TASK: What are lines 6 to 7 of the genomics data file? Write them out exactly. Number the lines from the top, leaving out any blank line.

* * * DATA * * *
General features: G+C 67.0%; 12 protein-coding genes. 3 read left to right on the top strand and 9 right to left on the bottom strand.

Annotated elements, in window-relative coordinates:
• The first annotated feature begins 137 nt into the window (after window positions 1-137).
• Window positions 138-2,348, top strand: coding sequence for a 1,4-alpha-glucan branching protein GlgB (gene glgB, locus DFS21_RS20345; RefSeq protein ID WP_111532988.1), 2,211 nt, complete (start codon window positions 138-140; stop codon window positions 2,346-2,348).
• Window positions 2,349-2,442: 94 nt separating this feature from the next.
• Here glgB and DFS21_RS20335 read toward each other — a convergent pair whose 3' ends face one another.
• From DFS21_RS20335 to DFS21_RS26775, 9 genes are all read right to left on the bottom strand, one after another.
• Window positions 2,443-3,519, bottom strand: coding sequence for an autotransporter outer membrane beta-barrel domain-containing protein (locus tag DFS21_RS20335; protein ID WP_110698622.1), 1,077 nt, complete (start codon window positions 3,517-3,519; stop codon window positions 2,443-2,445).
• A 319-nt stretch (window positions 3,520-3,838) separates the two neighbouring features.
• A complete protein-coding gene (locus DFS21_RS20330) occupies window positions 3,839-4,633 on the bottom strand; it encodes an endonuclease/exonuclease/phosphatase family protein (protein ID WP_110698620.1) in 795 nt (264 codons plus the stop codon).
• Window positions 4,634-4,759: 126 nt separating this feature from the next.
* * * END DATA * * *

• Here glgB and DFS21_RS20335 read toward each other — a convergent pair whose 3' ends face one another.
• From DFS21_RS20335 to DFS21_RS26775, 9 genes are all read right to left on the bottom strand, one after another.